Siting your apiary

Apiaries should be sited so that only the beekeeper ever gets stung!

By having high walls or hedges around an apiary, bees can be forced to fly well above close neighbours. If neighbours or pets do get stung, relations can be impaired and the risk of danger to life, although small, cannot be overlooked. Anaphylasis

Colonies can be kept almost anywhere in the British Isles, even in urban and suburban areas where honey yields can be surprisingly high. The number of colonies kept depends on available forage and limitations of the site.

If the beekeeper wishes to build up beyond the capacity of their home apiary, they will need to establish out-apiaries away from the home site. Bees do not require daily attention, so it’s feasible to keep them away from home but the colonies must be given attention when they need it so access to the out-apiary must be unhindered and accessible by road.

An apiary should meet the following requirements;

  • It should be sheltered, dry and sunny
  • Fresh water should be available from a source bees can safely drink. Bees drown easily when out of their depth. A shallow tray sprinkled with gravel is ideal but remember to keep it topped up (rain water is best) and place it some distance away from the hive.
  • ideally south facing; bees will immediately find the Sun to orientate before heading off in their chosen direction. If the hive faces south, their flight path will be more predictable.
  • away from frost pockets and damp areas
  • some areas cannot support large numbers of colonies throughout the season. If unsure, speak to another beekeeper
  • the flight path of bees must be considered so they don’t fly over neighbours’ gardens and washing lines – bees only poo outside the hive and they love a bit of target practice on the laundry! Make sure seating areas of your garden or footpaths are not directly south of the hive or you’ll be in their flight path!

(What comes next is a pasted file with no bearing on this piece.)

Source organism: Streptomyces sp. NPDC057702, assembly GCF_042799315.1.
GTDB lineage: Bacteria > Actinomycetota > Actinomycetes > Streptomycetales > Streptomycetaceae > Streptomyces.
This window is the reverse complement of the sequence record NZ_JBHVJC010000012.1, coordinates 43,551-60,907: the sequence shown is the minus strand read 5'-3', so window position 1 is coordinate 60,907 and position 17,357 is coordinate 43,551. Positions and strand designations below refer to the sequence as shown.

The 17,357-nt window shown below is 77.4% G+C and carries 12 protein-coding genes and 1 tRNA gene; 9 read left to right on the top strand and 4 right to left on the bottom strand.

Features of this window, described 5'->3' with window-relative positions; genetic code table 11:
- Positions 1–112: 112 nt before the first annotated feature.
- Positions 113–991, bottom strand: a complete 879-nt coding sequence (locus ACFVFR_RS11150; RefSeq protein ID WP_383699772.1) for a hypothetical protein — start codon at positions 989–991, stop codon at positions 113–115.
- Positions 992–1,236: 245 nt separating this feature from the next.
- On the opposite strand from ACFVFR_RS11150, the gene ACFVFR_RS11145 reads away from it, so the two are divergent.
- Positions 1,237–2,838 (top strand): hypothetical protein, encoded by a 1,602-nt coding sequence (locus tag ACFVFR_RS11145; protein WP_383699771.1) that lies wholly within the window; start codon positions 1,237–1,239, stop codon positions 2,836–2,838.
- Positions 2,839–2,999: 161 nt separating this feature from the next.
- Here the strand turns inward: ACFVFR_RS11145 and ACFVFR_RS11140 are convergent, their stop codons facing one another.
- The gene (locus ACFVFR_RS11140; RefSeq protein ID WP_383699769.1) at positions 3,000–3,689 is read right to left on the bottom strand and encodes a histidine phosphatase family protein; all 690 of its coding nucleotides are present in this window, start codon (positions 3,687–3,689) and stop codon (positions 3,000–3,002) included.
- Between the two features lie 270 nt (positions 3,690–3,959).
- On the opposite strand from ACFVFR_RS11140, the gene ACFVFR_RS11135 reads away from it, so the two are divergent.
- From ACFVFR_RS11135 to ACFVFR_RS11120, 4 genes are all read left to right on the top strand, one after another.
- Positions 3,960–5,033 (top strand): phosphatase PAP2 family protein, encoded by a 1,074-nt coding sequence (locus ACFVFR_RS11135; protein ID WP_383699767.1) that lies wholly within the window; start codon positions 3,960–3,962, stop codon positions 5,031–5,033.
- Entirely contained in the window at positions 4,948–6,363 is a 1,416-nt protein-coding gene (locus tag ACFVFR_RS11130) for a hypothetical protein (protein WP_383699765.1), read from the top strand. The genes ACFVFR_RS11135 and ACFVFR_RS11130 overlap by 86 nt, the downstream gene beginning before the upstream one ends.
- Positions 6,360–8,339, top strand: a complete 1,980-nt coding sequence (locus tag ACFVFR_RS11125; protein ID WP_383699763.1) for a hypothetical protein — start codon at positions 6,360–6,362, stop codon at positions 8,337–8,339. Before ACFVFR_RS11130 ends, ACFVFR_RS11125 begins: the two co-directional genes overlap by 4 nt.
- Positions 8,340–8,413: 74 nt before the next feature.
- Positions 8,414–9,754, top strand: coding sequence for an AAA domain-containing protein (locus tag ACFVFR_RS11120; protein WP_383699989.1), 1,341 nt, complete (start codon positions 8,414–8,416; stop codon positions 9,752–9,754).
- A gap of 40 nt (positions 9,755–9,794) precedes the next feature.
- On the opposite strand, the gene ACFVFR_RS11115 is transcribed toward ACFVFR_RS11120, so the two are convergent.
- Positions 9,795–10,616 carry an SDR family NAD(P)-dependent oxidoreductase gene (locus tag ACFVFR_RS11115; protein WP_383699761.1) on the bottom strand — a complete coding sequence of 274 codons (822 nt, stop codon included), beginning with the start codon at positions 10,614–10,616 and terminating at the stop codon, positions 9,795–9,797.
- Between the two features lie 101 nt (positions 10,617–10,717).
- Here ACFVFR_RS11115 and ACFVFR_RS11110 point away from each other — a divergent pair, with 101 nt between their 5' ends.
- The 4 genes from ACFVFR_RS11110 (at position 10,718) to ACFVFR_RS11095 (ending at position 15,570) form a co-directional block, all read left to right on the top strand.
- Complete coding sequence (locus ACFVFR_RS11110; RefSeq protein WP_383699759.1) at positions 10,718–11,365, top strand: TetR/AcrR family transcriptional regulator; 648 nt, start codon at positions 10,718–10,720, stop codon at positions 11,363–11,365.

• Ideally, your hive should be screened by trees or fencing from human passers- by to keep both bees and passers-by happy! A head-height fence is ideal.
  • Ensure your hive is sited where wild or farm animals will not disturb it or the bees will not disturb them.
  • it’s a good idea to find out the map reference for your apiary and write it somewhere accessible, maybe on a hive stand. The What3words app is useful and is used by the emergency services. You may need to direct an ambulance one day.

Hive stands

Hives must not be set unprotected on the ground or damp will rot the floor and vegetation will quickly grow up and block the hive entrances.

Wooden stands are often used but they must be stoutly built as hives weigh 50 to 100 kg (100 to 200 lb) when full. Another good and simple solution is to set each one on a concrete slab.

Bees’ natural inclination is to choose a site high off the ground so lifting them up about a couple of feet is good for them and good for preventing ‘beekeepers back’ when you are working with your hives.

The ground in front of hives must be kept clear of vegetation. Cut or trim regularly but don’t use weed killer.

As the beekeeper will work the hive from behind, a space should be left behind the hives which gives the beekeeper convenient access. If the space there is level and wide enough to accommodate roofs and stacks of supers etc., lifted off during inspections, working the hives is much easier.

It is generally believed the hives work best if the entrances face south or south-east. However this is not a matter of prime importance.

These hives face East and do very well

Check that each stand you construct is
– solid and firm and not rocking;
– level from side to side;
– sloping slightly from back to front with the front lower than the back.

Time spent on these details before the bees are on your hands will save much labour and heartache later.

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